“When we became an H-D dealer in 2006, we just continued this process and with our second place at the AMD World Championships in 2006, we got some international attention. Now we have two catalogs, one for H-D, one for metric, with thousands of parts and are still working on new stuff every season,” Mix said.
Among this new stuff is the Thunderbike Nickel Rocker, a product of this pattern of customizing motorcycles it sells on the showroom floor to showcase parts made in-house. It also serves as an example of the customizing potential of particular models. Mix said that “Fat Ass” customs are popular in Germany and the Rocker is “always a nice ‘raw’ bike for projects because of the nice frame.”
The muscular-looking motorcycle started as a 2011 FXCWC Rocker Softail before Thunderbike’s in-house crew worked its magic on it. They kept the stock frame and drivetrain, its Twin Cam 96 engine, six-speed transmission and primary virtually the same as it came from Harley, except for the shiny nickel-plated Thunderbike ribbed rockerboxes and TB Special air filter. Its stock pipes were also ditched for a set of Vance & Hines Big Radius 2-into-2 exhausts. The nickel-plating process, a vital component to the theme of the bike, extends to a list of proprietary Thunderbike parts including the Special Air Filter, Flip Handlebars, Base Foot Controls with TB Toppers, and Alcatraz grilled headlight and taillight. Nickel-plating also adorns Thunderbike’s Radical front end with Air-Ride that is designed to look and work like a regular Springer fork but is height-adjustable and has enough room for the monster 23-inch front wheel.
A Thunderbike Special Air Filter and Vance & Hines Big Radius 2-into-2 pipes are mated to a stock Twin Cam 96 V-Twin.
The front end of the Nickel Rocker benefits from the addition of a set of Thunderbike Flip Handlebars and a really sweet TB Radical front end with Air-Ride.
Thunderbike opened up the view of the bike’s backside by adding a single-sided swingarm, relocating the taillight and throwing on a side-mount license plate.
The five-spoke wheels are one of the Nickel Rocker’s most prominent features. Mix said the CNC-machined wheels are monoblock units cut from 400kg aluminum blocks, a process that takes almost three days on the CNC-machine. The front is wrapped in a 130/60-23 Avon Tire that comes up almost to the lower clamp of the triple trees. A large 320mm Thunderbike Vegas Wave rotor matched to a TB 6-piston caliper has been assigned stopping duties on the front, the wave rotor a sporting touch to an otherwise pure cruiser stance.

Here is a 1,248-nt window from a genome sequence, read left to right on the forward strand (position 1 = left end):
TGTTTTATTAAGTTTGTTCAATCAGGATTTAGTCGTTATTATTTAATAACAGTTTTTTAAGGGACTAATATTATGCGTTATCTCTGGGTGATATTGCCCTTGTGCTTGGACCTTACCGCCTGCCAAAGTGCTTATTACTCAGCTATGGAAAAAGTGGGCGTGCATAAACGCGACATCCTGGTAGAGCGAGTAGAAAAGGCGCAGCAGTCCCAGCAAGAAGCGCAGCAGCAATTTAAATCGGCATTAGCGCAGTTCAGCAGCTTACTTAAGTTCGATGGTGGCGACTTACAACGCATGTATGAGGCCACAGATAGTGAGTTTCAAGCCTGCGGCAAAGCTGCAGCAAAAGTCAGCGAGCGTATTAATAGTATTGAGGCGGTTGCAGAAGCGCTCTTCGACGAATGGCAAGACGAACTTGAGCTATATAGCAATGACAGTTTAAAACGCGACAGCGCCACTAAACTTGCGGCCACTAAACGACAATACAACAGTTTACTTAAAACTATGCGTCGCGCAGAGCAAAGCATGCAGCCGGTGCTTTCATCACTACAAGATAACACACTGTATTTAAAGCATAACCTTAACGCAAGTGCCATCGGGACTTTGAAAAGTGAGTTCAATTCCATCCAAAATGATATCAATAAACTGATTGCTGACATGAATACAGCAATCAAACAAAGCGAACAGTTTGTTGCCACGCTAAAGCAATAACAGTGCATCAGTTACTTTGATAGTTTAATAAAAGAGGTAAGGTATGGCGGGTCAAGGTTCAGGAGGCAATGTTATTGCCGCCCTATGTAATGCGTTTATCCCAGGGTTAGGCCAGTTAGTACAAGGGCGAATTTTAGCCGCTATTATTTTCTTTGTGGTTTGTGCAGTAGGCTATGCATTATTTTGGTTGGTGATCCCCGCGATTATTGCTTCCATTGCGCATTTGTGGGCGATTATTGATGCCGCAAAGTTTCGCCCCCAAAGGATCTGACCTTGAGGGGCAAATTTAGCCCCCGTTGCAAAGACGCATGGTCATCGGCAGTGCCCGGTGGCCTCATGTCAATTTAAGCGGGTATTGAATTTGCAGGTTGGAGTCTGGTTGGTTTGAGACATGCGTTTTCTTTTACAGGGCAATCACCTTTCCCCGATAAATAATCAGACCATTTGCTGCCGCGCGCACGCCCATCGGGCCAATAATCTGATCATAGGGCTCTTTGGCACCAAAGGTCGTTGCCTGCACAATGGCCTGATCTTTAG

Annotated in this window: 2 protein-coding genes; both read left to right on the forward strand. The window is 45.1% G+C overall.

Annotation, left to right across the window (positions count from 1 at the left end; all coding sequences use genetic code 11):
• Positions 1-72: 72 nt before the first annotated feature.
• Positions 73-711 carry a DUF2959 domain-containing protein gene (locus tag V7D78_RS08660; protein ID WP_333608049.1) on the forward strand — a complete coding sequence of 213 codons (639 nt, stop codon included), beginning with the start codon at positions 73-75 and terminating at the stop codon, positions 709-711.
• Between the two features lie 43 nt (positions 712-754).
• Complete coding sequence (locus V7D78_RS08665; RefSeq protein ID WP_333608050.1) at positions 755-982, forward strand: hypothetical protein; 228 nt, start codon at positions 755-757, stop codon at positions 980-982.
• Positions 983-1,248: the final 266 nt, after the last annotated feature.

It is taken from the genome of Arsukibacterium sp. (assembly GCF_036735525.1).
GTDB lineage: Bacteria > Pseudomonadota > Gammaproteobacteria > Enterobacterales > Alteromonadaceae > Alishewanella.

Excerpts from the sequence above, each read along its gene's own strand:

While the original Harley ribbed oil tank was retained, a little fab work went into the stretched aluminum tank and revised rear section, the back fender and seat pan integrated into a single tire-hugging unit. The biggest change to the Nickel Rocker’s tail end conversion is the addition of a Thunderbike single-sided swingarm which teams with the fender to support the bike’s 21-inch back wheel. The single-sided swinger allows for an unobstructed view of the right backside and really showcases the cut and design of the killer monoblock wheel. It, too, uses a huge TB Wave Rotor for braking, this time pinched by a Buell 6-piston caliper. The back end also received Thunderbike’s Air-Ride treatment tucked away in typical Softail fashion.
In all, it took the Thunderbike team about three months to build the Nickel Rocker. Most work was done in-house, except for the nickel-plating and the flat grey paint job which was artistically applied by Ingo Kruse. TheThunderbike Nickel Rocker won 3rd place in the Modified Harley Class at the Custom Chrome Europe Show, but was built-to-order for a customer, so its run as a show bike may be over. Thunderbike did mention that it will probably make an appearance at European Bike Week in Faak, Austria.
Thunderbike’s customizing work reached the pinnacle last year when it won the Freestyle Class at the prestigious AMD World Championships of Custom Bike Building with Paintless, a beautiful streamlined café-style racer with a rebuilt 1984 Sportster Ironhead engine and an H-D 750 WLA drivetrain. A bevy of copper, brass, chrome and gold accents highlight the bike and served as inspiration for the nickel finish on the Rocker. Though Thunderbike won’t be defending its title this year as the company has been concentrating its efforts on customer projects (gotta pay the bills, after all) Mix said the next big project will probably be finished in time for European Bike Week in September. Until then, we know there’s one happy guy out there rippin’ it up around Europe on one of the most stand-out Rockers around.